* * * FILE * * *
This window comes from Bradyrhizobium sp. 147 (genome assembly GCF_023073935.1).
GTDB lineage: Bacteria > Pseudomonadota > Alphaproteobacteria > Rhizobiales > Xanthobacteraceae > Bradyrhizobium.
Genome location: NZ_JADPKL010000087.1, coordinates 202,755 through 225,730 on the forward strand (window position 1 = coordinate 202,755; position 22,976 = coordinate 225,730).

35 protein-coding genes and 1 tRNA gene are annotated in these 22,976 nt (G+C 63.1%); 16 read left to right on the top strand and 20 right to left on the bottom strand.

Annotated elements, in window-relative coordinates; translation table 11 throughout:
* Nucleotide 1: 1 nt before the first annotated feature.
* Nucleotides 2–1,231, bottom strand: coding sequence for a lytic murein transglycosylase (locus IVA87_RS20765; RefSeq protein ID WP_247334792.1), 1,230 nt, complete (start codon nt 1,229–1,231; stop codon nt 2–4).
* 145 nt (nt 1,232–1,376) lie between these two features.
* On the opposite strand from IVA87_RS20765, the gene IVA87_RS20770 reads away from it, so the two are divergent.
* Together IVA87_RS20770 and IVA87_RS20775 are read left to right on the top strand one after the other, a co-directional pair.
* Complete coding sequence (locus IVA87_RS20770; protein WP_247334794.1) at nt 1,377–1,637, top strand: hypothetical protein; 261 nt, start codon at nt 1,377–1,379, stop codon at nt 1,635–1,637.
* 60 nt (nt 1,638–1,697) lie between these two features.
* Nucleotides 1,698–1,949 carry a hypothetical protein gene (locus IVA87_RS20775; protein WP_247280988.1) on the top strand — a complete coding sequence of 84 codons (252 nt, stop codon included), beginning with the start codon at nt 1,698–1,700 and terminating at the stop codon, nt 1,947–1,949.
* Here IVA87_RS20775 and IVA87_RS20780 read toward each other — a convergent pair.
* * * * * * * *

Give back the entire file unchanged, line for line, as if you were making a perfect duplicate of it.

This window comes from Bradyrhizobium sp. 147 (genome assembly GCF_023073935.1).
GTDB lineage: Bacteria > Pseudomonadota > Alphaproteobacteria > Rhizobiales > Xanthobacteraceae > Bradyrhizobium.
Genome location: NZ_JADPKL010000087.1, coordinates 202,755 through 225,730 on the forward strand (window position 1 = coordinate 202,755; position 22,976 = coordinate 225,730).

35 protein-coding genes and 1 tRNA gene are annotated in these 22,976 nt (G+C 63.1%); 16 read left to right on the top strand and 20 right to left on the bottom strand.

Annotated elements, in window-relative coordinates; translation table 11 throughout:
* Nucleotide 1: 1 nt before the first annotated feature.
* Nucleotides 2–1,231, bottom strand: coding sequence for a lytic murein transglycosylase (locus IVA87_RS20765; RefSeq protein ID WP_247334792.1), 1,230 nt, complete (start codon nt 1,229–1,231; stop codon nt 2–4).
* 145 nt (nt 1,232–1,376) lie between these two features.
* On the opposite strand from IVA87_RS20765, the gene IVA87_RS20770 reads away from it, so the two are divergent.
* Together IVA87_RS20770 and IVA87_RS20775 are read left to right on the top strand one after the other, a co-directional pair.
* Complete coding sequence (locus IVA87_RS20770; protein WP_247334794.1) at nt 1,377–1,637, top strand: hypothetical protein; 261 nt, start codon at nt 1,377–1,379, stop codon at nt 1,635–1,637.
* 60 nt (nt 1,638–1,697) lie between these two features.
* Nucleotides 1,698–1,949 carry a hypothetical protein gene (locus IVA87_RS20775; protein WP_247280988.1) on the top strand — a complete coding sequence of 84 codons (252 nt, stop codon included), beginning with the start codon at nt 1,698–1,700 and terminating at the stop codon, nt 1,947–1,949.
* Here IVA87_RS20775 and IVA87_RS20780 read toward each other — a convergent pair.